Our tradition teaches that we are each endowed with three “levels” of the soul. The deepest, innermost level is the neshama – the spark or ember deep inside – that is given by G-d. It is the neshama that we speak of in Hebrew in the liturgy when we recite, “The soul that you have given me, O G-d, is pure!”

That ember is brought to life, so to speak, by the ruach, meaning spirit or breath – in this case the spirit or breath of Adonai. Just as a fire can only burn if there is air, our neshama can only come to life if we connect to Adonai in some way, so that we can feel that special breath.

Surrounding the flame is the level of soul known as the nefesh. You can think of this as the hurricane glass surrounding the candle. The nefesh is the level of the soul that, in essence, connects the spirit and physical parts of our selves.

When our actions reflect our G-dly spirit, the “glass” of the nefesh is bright and clear; when our actions are less than “G-dly,” the glass begins to cloud as the connection between spirit and action becomes less strong. Over time, the glass can become quite dirty and the spaces that allow the “breath of air” to flow through to fan the ember of the neshama can become filled with soot, making it harder and harder for one to connect with his/her spirit.

In Chapter 27 of the Book of Numbers Adonai tells Moses to head up the mountain to see the land that is being given to b’nai Yisrael. Once he has seen The Land, he is told, G-d will gather him.

Moses is destined to leave this life and the people he led for 40 years. Hearing this, Moses makes a request of Adonai; he asks G-d to choose and appoint a successor so that the people he has cared for will not be left leaderless. At this moment, Moses refers to Adonai (27:16)as “Elohei ha’ruchot – G-d of the breaths or spirits of all flesh, not G-d of the (singular) breath or spirit of all flesh.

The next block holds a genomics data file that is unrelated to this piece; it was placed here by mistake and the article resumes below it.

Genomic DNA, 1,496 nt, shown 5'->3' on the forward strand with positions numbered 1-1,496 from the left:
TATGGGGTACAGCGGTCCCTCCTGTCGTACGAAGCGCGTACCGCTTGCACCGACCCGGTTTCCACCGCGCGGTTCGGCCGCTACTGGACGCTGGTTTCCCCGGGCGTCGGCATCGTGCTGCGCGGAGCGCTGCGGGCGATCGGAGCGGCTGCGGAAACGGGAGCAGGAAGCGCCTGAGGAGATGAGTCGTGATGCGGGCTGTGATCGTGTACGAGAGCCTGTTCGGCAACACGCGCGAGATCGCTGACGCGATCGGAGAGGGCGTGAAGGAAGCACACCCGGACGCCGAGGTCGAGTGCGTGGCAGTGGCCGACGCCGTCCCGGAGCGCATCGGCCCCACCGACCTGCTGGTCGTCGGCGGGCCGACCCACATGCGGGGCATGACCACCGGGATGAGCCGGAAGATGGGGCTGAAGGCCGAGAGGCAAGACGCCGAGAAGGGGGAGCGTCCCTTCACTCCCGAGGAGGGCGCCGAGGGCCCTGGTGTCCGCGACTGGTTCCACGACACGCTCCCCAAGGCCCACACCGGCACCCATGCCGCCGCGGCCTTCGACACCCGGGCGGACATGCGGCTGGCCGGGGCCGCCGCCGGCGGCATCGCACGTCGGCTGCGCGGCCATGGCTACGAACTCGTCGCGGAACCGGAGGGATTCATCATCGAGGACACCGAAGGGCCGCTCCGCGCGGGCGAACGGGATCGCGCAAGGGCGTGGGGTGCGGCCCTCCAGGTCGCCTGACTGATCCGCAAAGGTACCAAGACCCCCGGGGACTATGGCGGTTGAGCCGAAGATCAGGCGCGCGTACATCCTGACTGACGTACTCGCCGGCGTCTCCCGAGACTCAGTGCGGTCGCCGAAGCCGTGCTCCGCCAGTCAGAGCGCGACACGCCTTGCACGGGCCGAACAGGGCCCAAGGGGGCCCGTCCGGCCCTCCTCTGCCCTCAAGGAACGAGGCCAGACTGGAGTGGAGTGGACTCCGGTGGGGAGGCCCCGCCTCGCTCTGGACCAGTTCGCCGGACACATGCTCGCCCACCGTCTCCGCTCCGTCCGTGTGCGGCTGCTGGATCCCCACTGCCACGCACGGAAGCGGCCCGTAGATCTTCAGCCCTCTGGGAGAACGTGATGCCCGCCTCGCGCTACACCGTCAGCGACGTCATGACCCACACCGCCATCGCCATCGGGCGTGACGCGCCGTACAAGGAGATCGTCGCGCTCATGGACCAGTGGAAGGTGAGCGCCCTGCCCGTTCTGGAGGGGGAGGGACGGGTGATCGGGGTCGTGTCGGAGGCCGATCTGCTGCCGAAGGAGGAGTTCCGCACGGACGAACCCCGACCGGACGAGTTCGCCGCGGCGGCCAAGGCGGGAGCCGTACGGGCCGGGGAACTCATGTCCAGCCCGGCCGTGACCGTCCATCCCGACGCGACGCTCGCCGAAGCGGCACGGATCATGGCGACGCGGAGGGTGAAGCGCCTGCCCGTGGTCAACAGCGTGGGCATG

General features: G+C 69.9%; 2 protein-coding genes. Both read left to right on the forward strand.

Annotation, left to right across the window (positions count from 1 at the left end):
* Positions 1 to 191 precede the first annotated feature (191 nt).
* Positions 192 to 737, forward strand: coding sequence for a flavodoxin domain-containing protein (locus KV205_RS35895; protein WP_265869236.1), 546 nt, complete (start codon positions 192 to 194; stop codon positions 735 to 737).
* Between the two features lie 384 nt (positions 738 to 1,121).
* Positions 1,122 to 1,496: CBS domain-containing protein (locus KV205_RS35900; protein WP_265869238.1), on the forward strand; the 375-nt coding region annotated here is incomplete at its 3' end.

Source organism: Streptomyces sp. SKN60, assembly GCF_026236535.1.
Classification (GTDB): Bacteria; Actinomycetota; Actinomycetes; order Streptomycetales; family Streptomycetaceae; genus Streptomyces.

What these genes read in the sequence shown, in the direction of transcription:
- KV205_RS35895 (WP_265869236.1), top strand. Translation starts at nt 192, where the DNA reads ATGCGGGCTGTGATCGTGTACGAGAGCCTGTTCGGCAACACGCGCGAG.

We are taught that every word and every letter of Torah has significance; this turn of phrase begs us to ask “what is the significance of a little ‘s?’” Bear with me for a moment – in fact, pause and take a breath; breathe in.. breathe out.. … now do that again.

Consider that the air you took in with the second breath was different than the air you drew in the first time; the second breath was filled with what every living thing around you – human, animal and plant – had each exhaled the first time. The continual movement of the world and the wind currents also caused the air to change.

So to, it must be, with the breath of Adonai. G-d did not just breathe into Adam and then walk away from further connection with human beings. Whenever we connect with Adonai, we too, become filled with G-d’s ruach; G-d’s breath or spirit embraces us with every exhale.

Is it exactly the same breath that Adam felt? Probably not, for the world is ever-changing. Just as it is said that at Sinai, each of us heard G-d’s words in the way we could understand, Each one of us feels, understands, and interprets this ruach – this spiritual connection to Adonai and to Judaism differently. Each of us is an individual – filled with an individual neshama that is fueled by the unique ruach we gain through our connection with G-d.

This week the US Supreme Court declared the Defense of Marriage Act unconstitutional. Even as many celebrated each individual’s right to equal benefits regardless of the partner they marry, others cried out against the decision. The world has changed since the writings of Leviticus and with it so has the air, and the ruach, we breathe. We can choose whether to celebrate the uniqueness of those around us and all they add to the world, or to create tension with those who do not see things as we do. 

 May there come a time when we can each accept and celebrate our differences as well as all we have in common. We are all B’nai Eloheim – children of G-d, each filled with haRuchot Eloheim – the individual breaths that allow us to be all we can be. We each have the power to bring that time closer by working to let our own neshama glow and shine in all that we do.